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  4. By manipulating the spectral dispersion of detected photons, spectroscopic single-molecule localization microscopy (sSMLM) permits concurrent high-throughput single-molecular spectroscopic analysis and imaging. Despite its promising potential, using discrete optical components and managing the delicate balance between spectral dispersion and spatial localization compromise its performance, including non-uniform spectral dispersion, high transmission loss of grating, high optical alignment demands, and reduced precision. We designed a dual-wedge prism (DWP)-based monolithic imaging spectrometer to overcome these challenges. We optimized the DWP for spectrally dispersing focused beam without deviation and with minimal wavefront error. We integrated all components into a compact assembly, minimizing total transmission loss and significantly reducing optical alignment requirements. We show the feasibility of DWP using ray-tracing and numerical simulations. We validated our numerical simulations by experimentally imaging individual nanospheres and confirmed that DWP-sSMLM achieved much improved spatial and spectral precisions of grating-based sSMLM. We also demonstrated DWP-sSMLM in 3D multi-color imaging of cells. 
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  5. Spectroscopic single-molecule localization microscopy (sSMLM) generates super-resolution images of single molecules while simultaneously capturing the spectra of their fluorescence emissions. However, sSMLM splits photons from single-molecule emissions into a spatial channel and a spectral channel, reducing both channels’ precisions. It is also challenging in transmission grating-based sSMLM to achieve a large field-of-view (FOV) and avoid overlap between the spatial and spectral channels. The challenge in FOV has further significance in single-molecule tracking applications. In this work, we analyzed the correlation between the spatial and spectral channels in sSMLM to improve its spatial precision, and we developed a split-mirror assembly to enlarge its FOV. We demonstrate the benefits of these improvements by tracking quantum dots. We also show that we can reduce particle-identification ambiguity by tagging each particle with its unique spectral characteristics.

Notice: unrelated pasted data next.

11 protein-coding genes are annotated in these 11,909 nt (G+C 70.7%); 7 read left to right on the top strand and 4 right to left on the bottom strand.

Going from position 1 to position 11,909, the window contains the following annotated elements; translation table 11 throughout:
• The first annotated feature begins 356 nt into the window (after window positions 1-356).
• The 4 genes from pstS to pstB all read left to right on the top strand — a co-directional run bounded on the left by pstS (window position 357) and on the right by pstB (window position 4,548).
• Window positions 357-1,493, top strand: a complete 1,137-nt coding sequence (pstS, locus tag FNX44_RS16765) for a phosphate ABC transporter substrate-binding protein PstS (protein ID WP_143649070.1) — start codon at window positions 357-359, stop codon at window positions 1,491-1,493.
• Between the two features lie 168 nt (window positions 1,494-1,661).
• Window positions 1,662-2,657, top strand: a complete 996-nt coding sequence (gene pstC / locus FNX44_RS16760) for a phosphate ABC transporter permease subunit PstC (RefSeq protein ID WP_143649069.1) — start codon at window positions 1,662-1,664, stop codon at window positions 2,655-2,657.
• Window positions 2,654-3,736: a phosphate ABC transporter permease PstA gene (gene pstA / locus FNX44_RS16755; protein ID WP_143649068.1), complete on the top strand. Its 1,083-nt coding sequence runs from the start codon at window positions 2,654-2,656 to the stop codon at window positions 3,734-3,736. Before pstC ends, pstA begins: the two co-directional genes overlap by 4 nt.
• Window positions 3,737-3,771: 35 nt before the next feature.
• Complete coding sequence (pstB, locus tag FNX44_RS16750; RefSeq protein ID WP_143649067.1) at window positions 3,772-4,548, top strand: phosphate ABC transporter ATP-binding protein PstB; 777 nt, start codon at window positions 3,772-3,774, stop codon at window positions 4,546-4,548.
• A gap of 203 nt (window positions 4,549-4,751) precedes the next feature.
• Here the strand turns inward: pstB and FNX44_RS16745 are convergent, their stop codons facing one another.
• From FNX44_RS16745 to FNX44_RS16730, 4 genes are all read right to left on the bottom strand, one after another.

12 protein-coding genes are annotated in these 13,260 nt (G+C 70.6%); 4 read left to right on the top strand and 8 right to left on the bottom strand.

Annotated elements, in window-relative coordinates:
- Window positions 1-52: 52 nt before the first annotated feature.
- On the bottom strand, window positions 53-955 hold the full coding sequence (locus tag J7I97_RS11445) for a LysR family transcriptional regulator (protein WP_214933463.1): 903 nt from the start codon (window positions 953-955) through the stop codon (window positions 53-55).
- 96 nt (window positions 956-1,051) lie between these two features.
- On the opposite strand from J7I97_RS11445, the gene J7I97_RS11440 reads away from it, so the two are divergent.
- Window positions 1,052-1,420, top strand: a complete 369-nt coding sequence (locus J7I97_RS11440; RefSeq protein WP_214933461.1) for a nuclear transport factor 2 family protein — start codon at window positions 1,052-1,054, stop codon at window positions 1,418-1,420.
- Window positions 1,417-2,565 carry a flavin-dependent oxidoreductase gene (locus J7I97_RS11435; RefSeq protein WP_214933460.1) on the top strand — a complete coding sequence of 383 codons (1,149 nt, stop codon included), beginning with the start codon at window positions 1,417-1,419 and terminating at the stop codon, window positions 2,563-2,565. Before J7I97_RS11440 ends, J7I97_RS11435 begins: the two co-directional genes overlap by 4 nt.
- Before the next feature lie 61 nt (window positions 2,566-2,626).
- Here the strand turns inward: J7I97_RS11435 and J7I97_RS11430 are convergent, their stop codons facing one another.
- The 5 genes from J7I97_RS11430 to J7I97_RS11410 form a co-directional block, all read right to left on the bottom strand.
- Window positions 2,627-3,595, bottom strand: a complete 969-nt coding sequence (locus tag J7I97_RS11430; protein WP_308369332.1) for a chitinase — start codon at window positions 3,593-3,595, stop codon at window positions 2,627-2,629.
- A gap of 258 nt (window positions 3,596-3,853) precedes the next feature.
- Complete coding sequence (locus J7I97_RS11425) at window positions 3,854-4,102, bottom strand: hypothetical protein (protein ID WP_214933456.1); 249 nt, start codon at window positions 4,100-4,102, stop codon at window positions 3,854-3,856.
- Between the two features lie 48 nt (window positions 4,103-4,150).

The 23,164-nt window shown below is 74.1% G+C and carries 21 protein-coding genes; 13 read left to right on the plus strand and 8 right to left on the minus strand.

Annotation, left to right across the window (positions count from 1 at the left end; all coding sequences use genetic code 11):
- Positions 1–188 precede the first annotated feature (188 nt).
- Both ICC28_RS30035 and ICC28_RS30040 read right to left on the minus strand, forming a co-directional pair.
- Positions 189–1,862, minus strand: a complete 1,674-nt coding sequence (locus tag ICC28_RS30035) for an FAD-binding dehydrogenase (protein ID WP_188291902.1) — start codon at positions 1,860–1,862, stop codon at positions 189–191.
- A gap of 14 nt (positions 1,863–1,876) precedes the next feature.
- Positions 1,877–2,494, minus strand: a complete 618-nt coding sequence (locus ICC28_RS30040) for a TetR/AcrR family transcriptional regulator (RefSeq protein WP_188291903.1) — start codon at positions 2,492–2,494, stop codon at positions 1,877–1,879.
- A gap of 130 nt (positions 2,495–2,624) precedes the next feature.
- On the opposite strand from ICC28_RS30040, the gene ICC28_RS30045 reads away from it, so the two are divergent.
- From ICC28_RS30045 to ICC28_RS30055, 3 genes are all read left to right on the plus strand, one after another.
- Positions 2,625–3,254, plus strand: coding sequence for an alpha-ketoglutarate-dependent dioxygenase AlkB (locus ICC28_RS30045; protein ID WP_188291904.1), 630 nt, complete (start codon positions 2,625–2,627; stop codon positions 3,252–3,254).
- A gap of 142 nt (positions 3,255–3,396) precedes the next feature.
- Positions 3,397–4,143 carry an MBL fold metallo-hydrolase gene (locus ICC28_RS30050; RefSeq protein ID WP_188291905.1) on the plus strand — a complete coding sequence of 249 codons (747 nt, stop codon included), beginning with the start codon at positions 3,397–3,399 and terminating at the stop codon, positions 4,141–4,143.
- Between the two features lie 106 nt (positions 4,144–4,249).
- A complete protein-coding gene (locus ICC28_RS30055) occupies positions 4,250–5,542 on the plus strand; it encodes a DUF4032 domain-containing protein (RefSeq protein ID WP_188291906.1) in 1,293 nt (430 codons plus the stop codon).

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  6. Abstract

    Spectroscopic single-molecule localization microscopy (sSMLM) was used to achieve simultaneous imaging and spectral analysis of single molecules for the first time. Current sSMLM fundamentally suffers from a reduced photon budget because the photons from individual stochastic emissions are divided into spatial and spectral channels. Therefore, both spatial localization and spectral analysis only use a portion of the total photons, leading to reduced precisions in both channels. To improve the spatial and spectral precisions, we present symmetrically dispersed sSMLM, or SDsSMLM, to fully utilize all photons from individual stochastic emissions in both spatial and spectral channels. SDsSMLM achieved 10-nm spatial and 0.8-nm spectral precisions at a total photon budget of 1000. Compared with the existing sSMLM using a 1:3 splitting ratio between spatial and spectral channels, SDsSMLM improved the spatial and spectral precisions by 42% and 10%, respectively, under the same photon budget. We also demonstrated multicolour imaging of fixed cells and three-dimensional single-particle tracking using SDsSMLM. SDsSMLM enables more precise spectroscopic single-molecule analysis in broader cell biology and material science applications.